What Does Employee Engagement Really Look Like?
And How Can You Improve It?
Employee engagement is a term you probably hear all the time. A quick Google search pulls up over 34 billion results, and the latest research warns that only 49% of employees are engaged at work.
So while we know engagement is important (leading to higher service quality, customer satisfaction, and profitability), it’s not always clear what changes should be made to improve it.
Defining Employee Engagement
To start, it’s important to note that employee engagement is not the same thing as happiness or satisfaction. Being happy and satisfied at work is good, but it doesn’t necessarily translate to employees working hard and going the extra mile on behalf of the company.
Rather, employee engagement represents the emotional commitment an employee has to the organization, which involves a certain level of:
- discretionary effort
When employees are engaged, they care more about their company and work harder to help the company achieve (or even exceed) its goals. This means employees put in discretionary effort, or go above and beyond without being asked. They put in that extra time because they truly believe in what they are doing and want to see the company succeed.
Breaking It Down into Actionable Levels
Similar to Maslow’s Hierarchy of Needs, you can think of employee engagement as something that develops as certain needs are met. Bain & Company research laid out the following pyramid to describe the ultimate level of “inspired employees.”
At the very basic level employees:
- have a safe work environment
- have the training, tools, and resources to do their jobs well
- can get their jobs done efficiency without excess bureaucracy
- are valued and rewarded fairly
The next level sees employees that:
- are part of an extraordinary team
- have autonomy to do their jobs
- learn and grow every day
- make a difference and make an impact
And at the top, you have employees who:
- get meaning and inspiration from their company’s mission
- are inspired by the leaders at their company
Another helpful way to break down the path to engagement is to look at different groups of needs. Gallup uses the categories basic, individual, team, and growth to understand employee engagement rates in the US. The 12 questions below paint a similar picture of engagement to the Bain & Company pyramid.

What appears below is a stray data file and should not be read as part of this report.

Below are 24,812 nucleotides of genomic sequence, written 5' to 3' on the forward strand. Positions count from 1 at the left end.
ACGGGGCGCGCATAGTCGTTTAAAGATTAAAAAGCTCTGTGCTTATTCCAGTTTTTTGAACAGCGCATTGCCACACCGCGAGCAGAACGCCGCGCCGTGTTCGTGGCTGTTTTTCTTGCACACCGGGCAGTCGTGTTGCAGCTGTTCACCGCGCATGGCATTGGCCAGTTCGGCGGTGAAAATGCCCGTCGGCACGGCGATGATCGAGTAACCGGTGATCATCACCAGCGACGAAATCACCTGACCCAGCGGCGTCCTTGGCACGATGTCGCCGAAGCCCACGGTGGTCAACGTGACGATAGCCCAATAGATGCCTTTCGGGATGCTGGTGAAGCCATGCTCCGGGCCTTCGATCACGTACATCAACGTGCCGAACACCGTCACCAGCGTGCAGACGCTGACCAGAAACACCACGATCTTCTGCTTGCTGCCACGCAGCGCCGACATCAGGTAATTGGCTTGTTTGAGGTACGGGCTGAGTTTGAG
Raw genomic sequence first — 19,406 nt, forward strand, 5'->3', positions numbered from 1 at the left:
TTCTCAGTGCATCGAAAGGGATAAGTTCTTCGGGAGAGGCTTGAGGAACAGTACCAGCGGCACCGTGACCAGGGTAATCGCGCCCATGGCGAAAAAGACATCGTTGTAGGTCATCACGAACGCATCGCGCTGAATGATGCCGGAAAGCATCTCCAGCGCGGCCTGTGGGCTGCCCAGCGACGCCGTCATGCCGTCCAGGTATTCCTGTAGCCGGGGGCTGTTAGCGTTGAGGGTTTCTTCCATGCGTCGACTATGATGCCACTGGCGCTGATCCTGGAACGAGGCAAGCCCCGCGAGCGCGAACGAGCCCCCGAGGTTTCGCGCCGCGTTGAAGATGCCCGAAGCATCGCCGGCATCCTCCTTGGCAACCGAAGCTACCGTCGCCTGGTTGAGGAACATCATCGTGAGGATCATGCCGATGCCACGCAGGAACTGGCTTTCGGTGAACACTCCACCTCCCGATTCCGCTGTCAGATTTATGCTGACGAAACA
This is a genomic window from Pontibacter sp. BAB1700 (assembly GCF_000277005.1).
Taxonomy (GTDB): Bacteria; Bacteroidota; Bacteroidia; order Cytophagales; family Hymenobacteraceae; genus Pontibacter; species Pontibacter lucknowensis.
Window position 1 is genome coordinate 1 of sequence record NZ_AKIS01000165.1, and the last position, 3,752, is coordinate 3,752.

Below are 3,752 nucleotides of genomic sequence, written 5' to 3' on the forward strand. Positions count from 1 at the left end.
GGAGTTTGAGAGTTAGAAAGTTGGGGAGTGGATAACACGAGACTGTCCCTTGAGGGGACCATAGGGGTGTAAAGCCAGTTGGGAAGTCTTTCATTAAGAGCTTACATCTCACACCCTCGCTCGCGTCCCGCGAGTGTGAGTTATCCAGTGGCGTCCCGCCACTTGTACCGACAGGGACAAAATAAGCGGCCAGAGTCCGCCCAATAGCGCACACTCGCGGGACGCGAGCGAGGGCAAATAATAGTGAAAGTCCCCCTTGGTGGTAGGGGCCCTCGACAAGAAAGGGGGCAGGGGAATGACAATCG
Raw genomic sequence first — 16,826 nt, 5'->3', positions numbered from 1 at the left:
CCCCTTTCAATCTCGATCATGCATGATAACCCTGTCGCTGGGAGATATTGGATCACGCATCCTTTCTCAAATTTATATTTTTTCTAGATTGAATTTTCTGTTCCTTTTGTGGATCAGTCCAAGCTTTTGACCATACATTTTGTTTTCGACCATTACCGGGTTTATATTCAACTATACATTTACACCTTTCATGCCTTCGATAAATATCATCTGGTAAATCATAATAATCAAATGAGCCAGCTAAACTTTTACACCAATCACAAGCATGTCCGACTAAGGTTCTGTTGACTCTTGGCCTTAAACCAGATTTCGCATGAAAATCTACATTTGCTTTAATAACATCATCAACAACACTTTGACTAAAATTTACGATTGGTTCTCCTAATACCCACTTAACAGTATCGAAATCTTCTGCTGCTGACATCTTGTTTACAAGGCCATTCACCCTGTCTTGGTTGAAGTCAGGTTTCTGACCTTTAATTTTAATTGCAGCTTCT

Making a Real Difference
Many companies think the way to boost engagement is to pay employees more. But as you can see from the pyramid, being paid fairly sits at the bottom – it’s not a game-changer for engagement. To foster real engagement, you have to go beyond the paycheck.
The difference with engaged employees is that they have the freedom to do their jobs, grow their skills, and make a difference. They feel a strong sense of purpose and know they are making an impact — something that’s increasingly important for the millennial generation.
Having a workforce that feels this way doesn’t happen out of thin air, but comes from a commitment to communication and culture. The company culture should be one that motivates, empowers, challenges, and respects all employees.
Leadership should always keep employees in the loop so they have a clear connection to the company’s mission, know where the company is heading, and understand how they contribute to organizational goals.
How companies go about communicating this big picture is very important. Quarterly or annual “all hands” meetings simply aren’t frequent enough, and emails and newsletters go unread. Technology can facilitate regular top-down communication that keeps workers connected and engaged, via the mobile devices they already have.
Whether it’s sharing an engaging video from the CEO, relaying a new operating procedure to the entire company, or sending an important safety alert — transparent, real-time communication is key for reaching high levels of employee engagement.
To learn how the CEO of BlueLine Rental completely transformed his company through an emphasis on culture and communication, check out the Essential Podcast episode “The ABC Culture” here.